I dunno, there really isn't that much difference between the 20D and 30D. The 30D has a slightly bigger screen and spot metering, but not much else over the 20D. You'll get identical image quality between the two and that's what matters most.

Agree, which is why I said "for close to the same price". I figure if the difference is only $20 to $40 bucks, why not? :)


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rhettbigdaddy
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Jul 08, 2010 00:17 as a reply to  @ Bob_A's post |  #9

Bob,

If I see a 30D for $300 and a 20D for $275, I'm picking the 30D. I just haven't seen one that cheap yet.


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Jul 08, 2010 00:17 |  #10

I have a 30D and a couple other bodies -- That 30D is fully capable of taking a photo just as well as my 'pro' gear -- Get the 20D, spend your money on lenses/lighting and learn to use it. But, most of all, enjoy it!

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robbug
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Jul 08, 2010 00:18 as a reply to  @ Bob_A's post |  #11

The plan is sound. I just moved beyond my 20D as of yesterday after over 4 years of faithful service. I learned so much on this camera and will not ever let it go until it dies as my backup camera!

If you can land a good deal (good condition) you will allow yourself quite a bit of latitude for lenses.

While shooting for the Navy, I have not had any complaints over resolution etc for any events I shot.

The 20D is a solid camera. Use the extra cash to get yourself a nice mid-range lens (prime or zoom)

Save the rest until you find your limitations. Then use the rest of your funds to focus there.

My upgrade process went as follows:

1. 20D with kit 18-55 - great learning lens. Light in weight. And honestly I still use it from time to time.

2. 100mm macro f2.8 - I like closeups - worked out to be a good portrait lens.

3. 50mm f1.4 - started taking pics of low light and needed a faster general lens. Worked great.

4. 17-40 + 24-70 - went on a 30 day cross country trip and thought "what the hell" get good glass to make sure I get the best images from a potential once in a lifetime trip.

5. 70 - 200 f2.8 IS - needed longer reach in low low light during previous events and got tired of trying to execute perfect skills after running 4 miles. (photographing running formations and obstacle courses)

6. 580 ex II - to supplement the above and indoor events

7. More flashes and studio equipment to support wife's business

8. 5D Mk II to prevent failure of older camera during critical events and also to supplement low light shots.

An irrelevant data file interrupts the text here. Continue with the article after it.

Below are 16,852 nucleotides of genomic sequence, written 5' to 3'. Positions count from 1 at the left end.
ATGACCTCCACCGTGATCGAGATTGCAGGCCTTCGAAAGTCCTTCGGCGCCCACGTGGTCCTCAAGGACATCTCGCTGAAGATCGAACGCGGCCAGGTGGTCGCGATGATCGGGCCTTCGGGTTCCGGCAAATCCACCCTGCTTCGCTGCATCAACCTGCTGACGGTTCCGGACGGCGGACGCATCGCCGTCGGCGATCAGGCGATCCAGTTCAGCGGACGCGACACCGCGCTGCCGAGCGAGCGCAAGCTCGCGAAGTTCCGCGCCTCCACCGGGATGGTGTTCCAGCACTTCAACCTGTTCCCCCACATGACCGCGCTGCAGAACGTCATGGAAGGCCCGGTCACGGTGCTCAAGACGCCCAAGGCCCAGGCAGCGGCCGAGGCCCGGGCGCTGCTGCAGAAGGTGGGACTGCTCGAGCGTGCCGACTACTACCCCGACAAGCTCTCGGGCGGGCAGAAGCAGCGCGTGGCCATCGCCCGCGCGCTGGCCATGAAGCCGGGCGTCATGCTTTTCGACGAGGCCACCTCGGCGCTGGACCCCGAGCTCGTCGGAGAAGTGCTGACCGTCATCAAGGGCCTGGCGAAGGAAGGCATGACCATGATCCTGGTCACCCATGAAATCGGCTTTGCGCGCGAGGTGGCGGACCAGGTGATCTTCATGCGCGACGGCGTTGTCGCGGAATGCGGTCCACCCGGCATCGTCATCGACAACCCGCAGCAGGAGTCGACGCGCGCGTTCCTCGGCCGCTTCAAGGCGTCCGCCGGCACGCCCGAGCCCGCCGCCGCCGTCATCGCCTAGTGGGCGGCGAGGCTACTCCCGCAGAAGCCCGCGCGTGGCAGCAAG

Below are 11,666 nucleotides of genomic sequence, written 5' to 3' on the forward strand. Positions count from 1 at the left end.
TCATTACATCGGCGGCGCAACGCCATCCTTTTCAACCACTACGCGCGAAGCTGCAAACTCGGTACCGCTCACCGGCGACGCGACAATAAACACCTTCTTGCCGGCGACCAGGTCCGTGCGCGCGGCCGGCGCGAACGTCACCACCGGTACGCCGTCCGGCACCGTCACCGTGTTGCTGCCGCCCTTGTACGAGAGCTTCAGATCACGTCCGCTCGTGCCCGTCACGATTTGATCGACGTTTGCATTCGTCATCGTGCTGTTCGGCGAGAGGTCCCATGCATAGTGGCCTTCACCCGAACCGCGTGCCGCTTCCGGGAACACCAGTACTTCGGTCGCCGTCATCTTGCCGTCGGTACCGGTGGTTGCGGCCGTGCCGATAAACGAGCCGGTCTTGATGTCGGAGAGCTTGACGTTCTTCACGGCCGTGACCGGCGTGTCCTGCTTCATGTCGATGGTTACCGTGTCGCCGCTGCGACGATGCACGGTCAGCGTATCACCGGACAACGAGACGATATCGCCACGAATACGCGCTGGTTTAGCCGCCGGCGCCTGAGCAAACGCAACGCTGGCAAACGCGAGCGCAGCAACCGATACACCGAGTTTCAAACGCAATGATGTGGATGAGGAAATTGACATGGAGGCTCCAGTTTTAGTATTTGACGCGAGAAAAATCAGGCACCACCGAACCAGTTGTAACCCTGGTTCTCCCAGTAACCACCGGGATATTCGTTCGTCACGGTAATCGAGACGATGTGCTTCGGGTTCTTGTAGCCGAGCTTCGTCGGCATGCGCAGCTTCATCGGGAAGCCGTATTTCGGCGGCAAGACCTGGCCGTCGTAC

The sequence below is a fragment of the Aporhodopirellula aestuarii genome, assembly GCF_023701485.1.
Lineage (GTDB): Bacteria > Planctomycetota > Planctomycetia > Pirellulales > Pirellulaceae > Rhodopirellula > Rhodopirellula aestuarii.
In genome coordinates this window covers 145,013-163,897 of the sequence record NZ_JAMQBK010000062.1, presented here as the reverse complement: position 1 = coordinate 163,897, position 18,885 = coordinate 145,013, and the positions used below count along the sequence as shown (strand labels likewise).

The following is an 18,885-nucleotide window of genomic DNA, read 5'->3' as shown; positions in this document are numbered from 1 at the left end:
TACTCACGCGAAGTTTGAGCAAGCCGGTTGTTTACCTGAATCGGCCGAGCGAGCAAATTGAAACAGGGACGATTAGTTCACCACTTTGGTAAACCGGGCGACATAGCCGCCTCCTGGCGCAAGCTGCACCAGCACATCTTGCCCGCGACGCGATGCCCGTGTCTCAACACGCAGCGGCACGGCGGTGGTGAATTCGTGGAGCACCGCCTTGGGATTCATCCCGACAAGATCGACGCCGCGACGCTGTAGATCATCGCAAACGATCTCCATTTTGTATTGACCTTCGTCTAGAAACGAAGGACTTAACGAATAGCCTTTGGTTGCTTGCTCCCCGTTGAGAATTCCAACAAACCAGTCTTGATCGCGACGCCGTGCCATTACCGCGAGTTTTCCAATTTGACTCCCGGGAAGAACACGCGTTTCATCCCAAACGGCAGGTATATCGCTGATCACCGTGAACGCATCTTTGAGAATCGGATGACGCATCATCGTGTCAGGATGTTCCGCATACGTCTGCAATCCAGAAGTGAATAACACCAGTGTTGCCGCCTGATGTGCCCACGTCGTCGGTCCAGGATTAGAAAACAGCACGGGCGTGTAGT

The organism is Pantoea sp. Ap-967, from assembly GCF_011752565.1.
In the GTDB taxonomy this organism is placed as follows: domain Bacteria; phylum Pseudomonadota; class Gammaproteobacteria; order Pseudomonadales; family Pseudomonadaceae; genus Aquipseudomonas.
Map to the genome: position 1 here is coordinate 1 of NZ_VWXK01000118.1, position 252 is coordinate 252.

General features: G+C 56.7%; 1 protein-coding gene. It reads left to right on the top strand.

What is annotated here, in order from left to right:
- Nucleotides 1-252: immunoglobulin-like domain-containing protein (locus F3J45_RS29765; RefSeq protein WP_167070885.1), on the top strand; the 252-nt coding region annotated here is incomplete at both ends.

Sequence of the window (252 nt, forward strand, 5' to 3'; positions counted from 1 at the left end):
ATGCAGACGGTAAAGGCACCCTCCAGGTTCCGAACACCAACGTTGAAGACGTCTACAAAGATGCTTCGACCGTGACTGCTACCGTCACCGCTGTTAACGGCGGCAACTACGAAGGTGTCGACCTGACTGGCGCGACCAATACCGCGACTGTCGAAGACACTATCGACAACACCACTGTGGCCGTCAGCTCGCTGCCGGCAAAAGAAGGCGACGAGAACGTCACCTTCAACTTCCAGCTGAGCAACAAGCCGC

I posted the above as an example of how you may progress. Mastering the basics etc may save you cash and heart ache in the long run.

Hope this helps.


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BobbyDigital
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Jul 08, 2010 00:21 as a reply to  @ That_Fox's post |  #12

As far as lenses go, seeming as though your new to DSLR, you may want to skip on the prime. Get a zoom, something in the range of 17-50mm. After using this lens for 6 months to a year, then decide on what prime to go for. It took me some time to find my ideal focal length and 50mm is definitely not on my ideal FL list. Considering you are interested in landscape/cityscape, some thing wide is essential.


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Lone ­ Rider
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Jul 08, 2010 00:21 |  #13

If you can live with a smaller LCD screen and MP then go for it.
I can't comment on the picture quality vs. a 50D, but I wouldn't think there would be much difference.


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rhettbigdaddy
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Jul 08, 2010 08:22 as a reply to  @ Lone Rider's post |  #14

Thanks all, I think I'm going to go ahead and pick up a 20D. :eek:


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ingraman
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Jul 08, 2010 08:57 |  #15

BobbyDigital wrote in post #10496973 (external link)
As far as lenses go, seeming as though your new to DSLR, you may want to skip on the prime. Get a zoom, something in the range of 17-50mm. After using this lens for 6 months to a year, then decide on what prime to go for. It took me some time to find my ideal focal length and 50mm is definitely not on my ideal FL list. Considering you are interested in landscape/cityscape, some thing wide is essential.

This is what I would do. I would never recommend a prime lens to a new photographer, as I've done so in the past with my friends and the prime ALWAYS gets left in the camera bag. An 18-55mm IS will run you ~$100 used, and you'll get a sense of what focal lengths you use the most. If you're at 50mm most of the time, then get the 50mm prime.




  
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Do I buy a 20D now or go camerless until December?